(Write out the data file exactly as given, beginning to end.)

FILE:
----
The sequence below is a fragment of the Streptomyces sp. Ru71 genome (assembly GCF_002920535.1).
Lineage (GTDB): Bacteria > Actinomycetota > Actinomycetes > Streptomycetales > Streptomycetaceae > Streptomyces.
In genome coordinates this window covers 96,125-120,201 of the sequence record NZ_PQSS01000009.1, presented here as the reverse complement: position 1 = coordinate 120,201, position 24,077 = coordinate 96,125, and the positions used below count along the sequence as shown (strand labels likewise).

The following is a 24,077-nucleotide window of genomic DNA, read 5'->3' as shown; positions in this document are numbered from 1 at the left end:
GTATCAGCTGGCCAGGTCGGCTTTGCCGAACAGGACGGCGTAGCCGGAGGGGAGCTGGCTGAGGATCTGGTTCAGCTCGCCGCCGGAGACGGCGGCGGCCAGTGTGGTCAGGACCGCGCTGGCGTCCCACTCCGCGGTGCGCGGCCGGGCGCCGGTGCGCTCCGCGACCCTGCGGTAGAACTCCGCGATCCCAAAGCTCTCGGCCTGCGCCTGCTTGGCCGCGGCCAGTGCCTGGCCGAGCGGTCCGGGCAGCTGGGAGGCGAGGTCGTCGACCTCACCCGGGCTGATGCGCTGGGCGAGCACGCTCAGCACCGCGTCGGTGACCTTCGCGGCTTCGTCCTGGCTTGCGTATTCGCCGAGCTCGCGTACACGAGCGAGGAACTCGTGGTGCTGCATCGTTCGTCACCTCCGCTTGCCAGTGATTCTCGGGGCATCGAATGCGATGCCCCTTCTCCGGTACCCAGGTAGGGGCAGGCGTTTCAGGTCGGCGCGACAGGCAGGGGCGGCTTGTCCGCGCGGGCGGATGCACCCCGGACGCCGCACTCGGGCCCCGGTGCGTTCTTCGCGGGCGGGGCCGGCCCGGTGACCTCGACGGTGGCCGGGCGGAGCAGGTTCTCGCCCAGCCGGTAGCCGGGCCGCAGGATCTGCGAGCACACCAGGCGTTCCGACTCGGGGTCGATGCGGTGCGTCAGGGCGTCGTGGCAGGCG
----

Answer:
The sequence below is a fragment of the Streptomyces sp. Ru71 genome (assembly GCF_002920535.1).
Lineage (GTDB): Bacteria > Actinomycetota > Actinomycetes > Streptomycetales > Streptomycetaceae > Streptomyces.
In genome coordinates this window covers 96,125-120,201 of the sequence record NZ_PQSS01000009.1, presented here as the reverse complement: position 1 = coordinate 120,201, position 24,077 = coordinate 96,125, and the positions used below count along the sequence as shown (strand labels likewise).

The following is a 24,077-nucleotide window of genomic DNA, read 5'->3' as shown; positions in this document are numbered from 1 at the left end:
GTATCAGCTGGCCAGGTCGGCTTTGCCGAACAGGACGGCGTAGCCGGAGGGGAGCTGGCTGAGGATCTGGTTCAGCTCGCCGCCGGAGACGGCGGCGGCCAGTGTGGTCAGGACCGCGCTGGCGTCCCACTCCGCGGTGCGCGGCCGGGCGCCGGTGCGCTCCGCGACCCTGCGGTAGAACTCCGCGATCCCAAAGCTCTCGGCCTGCGCCTGCTTGGCCGCGGCCAGTGCCTGGCCGAGCGGTCCGGGCAGCTGGGAGGCGAGGTCGTCGACCTCACCCGGGCTGATGCGCTGGGCGAGCACGCTCAGCACCGCGTCGGTGACCTTCGCGGCTTCGTCCTGGCTTGCGTATTCGCCGAGCTCGCGTACACGAGCGAGGAACTCGTGGTGCTGCATCGTTCGTCACCTCCGCTTGCCAGTGATTCTCGGGGCATCGAATGCGATGCCCCTTCTCCGGTACCCAGGTAGGGGCAGGCGTTTCAGGTCGGCGCGACAGGCAGGGGCGGCTTGTCCGCGCGGGCGGATGCACCCCGGACGCCGCACTCGGGCCCCGGTGCGTTCTTCGCGGGCGGGGCCGGCCCGGTGACCTCGACGGTGGCCGGGCGGAGCAGGTTCTCGCCCAGCCGGTAGCCGGGCCGCAGGATCTGCGAGCACACCAGGCGTTCCGACTCGGGGTCGATGCGGTGCGTCAGGGCGTCGTGGCAGGCG